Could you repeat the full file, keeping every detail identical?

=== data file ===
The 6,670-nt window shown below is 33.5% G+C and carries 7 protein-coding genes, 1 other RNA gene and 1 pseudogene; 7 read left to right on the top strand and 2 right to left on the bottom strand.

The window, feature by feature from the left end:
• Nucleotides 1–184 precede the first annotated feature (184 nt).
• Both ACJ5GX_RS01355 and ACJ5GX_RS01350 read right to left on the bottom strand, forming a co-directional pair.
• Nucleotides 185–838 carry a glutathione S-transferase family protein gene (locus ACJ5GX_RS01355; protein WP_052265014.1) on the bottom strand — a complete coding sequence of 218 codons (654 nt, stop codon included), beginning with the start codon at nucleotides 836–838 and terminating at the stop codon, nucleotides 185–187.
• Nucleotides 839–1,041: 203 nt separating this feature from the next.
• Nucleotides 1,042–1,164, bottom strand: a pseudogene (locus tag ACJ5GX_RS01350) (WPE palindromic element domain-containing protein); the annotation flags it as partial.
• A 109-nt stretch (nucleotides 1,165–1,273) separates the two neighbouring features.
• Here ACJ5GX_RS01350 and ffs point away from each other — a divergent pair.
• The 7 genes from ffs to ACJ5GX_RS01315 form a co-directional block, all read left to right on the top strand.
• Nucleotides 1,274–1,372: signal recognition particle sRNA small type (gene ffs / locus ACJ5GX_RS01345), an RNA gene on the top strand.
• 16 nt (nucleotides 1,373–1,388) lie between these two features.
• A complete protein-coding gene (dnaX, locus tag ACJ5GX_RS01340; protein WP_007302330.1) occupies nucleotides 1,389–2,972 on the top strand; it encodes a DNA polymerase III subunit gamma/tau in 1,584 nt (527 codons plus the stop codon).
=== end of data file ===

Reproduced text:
The 6,670-nt window shown below is 33.5% G+C and carries 7 protein-coding genes, 1 other RNA gene and 1 pseudogene; 7 read left to right on the top strand and 2 right to left on the bottom strand.

The window, feature by feature from the left end:
• Nucleotides 1–184 precede the first annotated feature (184 nt).
• Both ACJ5GX_RS01355 and ACJ5GX_RS01350 read right to left on the bottom strand, forming a co-directional pair.
• Nucleotides 185–838 carry a glutathione S-transferase family protein gene (locus ACJ5GX_RS01355; protein WP_052265014.1) on the bottom strand — a complete coding sequence of 218 codons (654 nt, stop codon included), beginning with the start codon at nucleotides 836–838 and terminating at the stop codon, nucleotides 185–187.
• Nucleotides 839–1,041: 203 nt separating this feature from the next.
• Nucleotides 1,042–1,164, bottom strand: a pseudogene (locus tag ACJ5GX_RS01350) (WPE palindromic element domain-containing protein); the annotation flags it as partial.
• A 109-nt stretch (nucleotides 1,165–1,273) separates the two neighbouring features.
• Here ACJ5GX_RS01350 and ffs point away from each other — a divergent pair.
• The 7 genes from ffs to ACJ5GX_RS01315 form a co-directional block, all read left to right on the top strand.
• Nucleotides 1,274–1,372: signal recognition particle sRNA small type (gene ffs / locus ACJ5GX_RS01345), an RNA gene on the top strand.
• 16 nt (nucleotides 1,373–1,388) lie between these two features.
• A complete protein-coding gene (dnaX, locus tag ACJ5GX_RS01340; protein WP_007302330.1) occupies nucleotides 1,389–2,972 on the top strand; it encodes a DNA polymerase III subunit gamma/tau in 1,584 nt (527 codons plus the stop codon).